Sunday, January 30, 2011

Birthday Dinner: Course 1, the Main Event: Lamb

As I related my birthday dinner, rack of lamb, to friends and family, I was imagining fruit.  Ripe fruit is naturally perfect.  Imagine a ruby-red strawberry in the peak of summer.  As it sits in your hand, you can tell it is soft, but not yet mushy.  You bite into it.  It does not taste like those freezer-burned, strawberry-flavored ice cubes we call “fresh frozen”; it tastes like cool shade on a hot day.  To call it ‘sweet’ would be irreverent.  The flesh dissolved into syrup on your tongue.  No need for sugar, salt, preservatives….it is perfect.  
Lamb must the ‘fruit’ of red meat, naturally perfect.  Before cooking, we let only fresh herbs and garlic exfoliate the lamb.  Once it hit the hot cast-iron, it sizzled viciously.  We watched the lamb sear to a just-blackened crisp, becoming plump and succulent.  As we gently pressed on the middle, it bulged, impregnated with juices.  Lifted from the scorching skillet, it rested on a red oak cutting board; boldly steaming with fragrant herbs and garlic.  We put it on a plate.  After peeling off the blanket of fat, delicate, purple flesh was revealed.  We tried slicing up the first small bites civilly.  (Eyes roll back into head) The romantic “candlelight dinner” devolved into hedonistic finger-licking and bone-sucking.  We smiled as meaty nectar dribbled from the corner of our mouths.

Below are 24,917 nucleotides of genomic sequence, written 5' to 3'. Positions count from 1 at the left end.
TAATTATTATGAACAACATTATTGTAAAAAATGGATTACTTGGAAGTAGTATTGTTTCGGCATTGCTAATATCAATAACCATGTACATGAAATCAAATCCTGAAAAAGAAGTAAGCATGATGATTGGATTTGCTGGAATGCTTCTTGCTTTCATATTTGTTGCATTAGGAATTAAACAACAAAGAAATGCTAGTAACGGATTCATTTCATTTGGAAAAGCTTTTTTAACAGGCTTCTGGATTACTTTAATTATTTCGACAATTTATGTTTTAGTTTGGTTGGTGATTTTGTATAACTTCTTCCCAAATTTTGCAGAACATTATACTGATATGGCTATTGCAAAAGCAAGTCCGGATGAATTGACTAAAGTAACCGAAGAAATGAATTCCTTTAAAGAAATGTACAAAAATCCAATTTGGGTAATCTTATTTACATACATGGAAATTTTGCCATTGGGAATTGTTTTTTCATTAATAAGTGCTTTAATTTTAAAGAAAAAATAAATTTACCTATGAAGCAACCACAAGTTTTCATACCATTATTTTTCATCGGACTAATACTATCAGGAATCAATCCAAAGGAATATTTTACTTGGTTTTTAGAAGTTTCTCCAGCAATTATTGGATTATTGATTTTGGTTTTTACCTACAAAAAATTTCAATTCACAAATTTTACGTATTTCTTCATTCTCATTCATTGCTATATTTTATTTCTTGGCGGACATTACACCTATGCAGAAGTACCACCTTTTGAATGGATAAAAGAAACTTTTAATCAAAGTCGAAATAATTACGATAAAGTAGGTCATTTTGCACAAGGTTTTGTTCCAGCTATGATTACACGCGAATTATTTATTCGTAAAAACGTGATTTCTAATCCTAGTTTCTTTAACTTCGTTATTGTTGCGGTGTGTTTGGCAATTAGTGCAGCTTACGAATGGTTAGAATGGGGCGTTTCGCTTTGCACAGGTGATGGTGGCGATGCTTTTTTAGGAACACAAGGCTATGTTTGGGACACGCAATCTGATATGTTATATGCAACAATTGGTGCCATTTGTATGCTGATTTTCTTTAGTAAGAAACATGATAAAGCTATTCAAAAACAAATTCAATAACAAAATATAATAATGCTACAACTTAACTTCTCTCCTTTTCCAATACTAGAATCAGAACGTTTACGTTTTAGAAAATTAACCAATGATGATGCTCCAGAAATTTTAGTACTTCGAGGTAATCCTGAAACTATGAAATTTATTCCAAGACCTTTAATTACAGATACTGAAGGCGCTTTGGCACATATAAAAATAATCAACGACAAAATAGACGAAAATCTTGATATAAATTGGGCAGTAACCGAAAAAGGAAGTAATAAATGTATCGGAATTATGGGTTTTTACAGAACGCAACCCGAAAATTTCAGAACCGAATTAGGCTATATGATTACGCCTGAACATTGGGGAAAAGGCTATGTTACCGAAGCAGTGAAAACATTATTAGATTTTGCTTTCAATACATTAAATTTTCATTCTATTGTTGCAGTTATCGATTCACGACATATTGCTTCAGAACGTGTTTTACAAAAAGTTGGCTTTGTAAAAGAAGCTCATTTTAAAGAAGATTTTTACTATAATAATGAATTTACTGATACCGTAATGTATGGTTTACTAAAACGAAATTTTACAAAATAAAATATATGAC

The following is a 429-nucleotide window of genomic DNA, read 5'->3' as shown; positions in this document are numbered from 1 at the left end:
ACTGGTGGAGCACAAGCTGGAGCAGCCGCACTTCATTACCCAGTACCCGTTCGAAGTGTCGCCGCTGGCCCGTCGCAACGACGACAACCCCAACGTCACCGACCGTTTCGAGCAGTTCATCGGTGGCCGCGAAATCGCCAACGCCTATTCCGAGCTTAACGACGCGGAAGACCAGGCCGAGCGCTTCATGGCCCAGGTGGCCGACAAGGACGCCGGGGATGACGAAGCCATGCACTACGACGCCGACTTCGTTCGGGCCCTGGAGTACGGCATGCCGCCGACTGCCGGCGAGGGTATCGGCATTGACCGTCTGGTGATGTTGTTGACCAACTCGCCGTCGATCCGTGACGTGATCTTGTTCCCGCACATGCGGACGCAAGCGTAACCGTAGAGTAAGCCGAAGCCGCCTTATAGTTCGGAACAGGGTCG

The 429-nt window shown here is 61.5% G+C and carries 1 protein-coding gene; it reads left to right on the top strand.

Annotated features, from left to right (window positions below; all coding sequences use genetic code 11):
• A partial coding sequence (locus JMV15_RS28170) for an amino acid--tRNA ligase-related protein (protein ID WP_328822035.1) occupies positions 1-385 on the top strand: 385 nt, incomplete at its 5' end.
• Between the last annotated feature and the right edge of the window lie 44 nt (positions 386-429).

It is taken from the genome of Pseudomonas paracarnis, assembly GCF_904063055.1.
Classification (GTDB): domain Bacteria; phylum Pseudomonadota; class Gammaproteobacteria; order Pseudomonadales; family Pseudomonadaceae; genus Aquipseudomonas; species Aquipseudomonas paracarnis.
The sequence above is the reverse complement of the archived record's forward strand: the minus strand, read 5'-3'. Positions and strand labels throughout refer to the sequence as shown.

The best part: we each had two ribs.  The second best part: no mint jelly.   
Lamb, you really are perfect just the way you are. 

Lamb + Marinade
1 rack of lamb, frenched
4 T Olive Oil
4 cloves garlic, whole
1 T mint leaves, whole
2 sprigs of rosemary
Dash of salt and pepper

1.       Put all ingredients, except the lamb, in food processor.  Blend into light paste. 
2.       Cover each side of lamb rib with marinade. 
3.       Let sit until lamb has been brought to room temperature. 
4.       Heat a cast-iron skillet over high heat until very hot.  Place lamb into skillet
5.       Sear until crisp and just-blackened (about 3 min per side). 
**Meat should be about as tender as the muscle underneath your thumb when you place your thumb and index finger together. 
6.       Let meat rest (covered in tin foil) for about 5-10 minutes.

No comments:

Post a Comment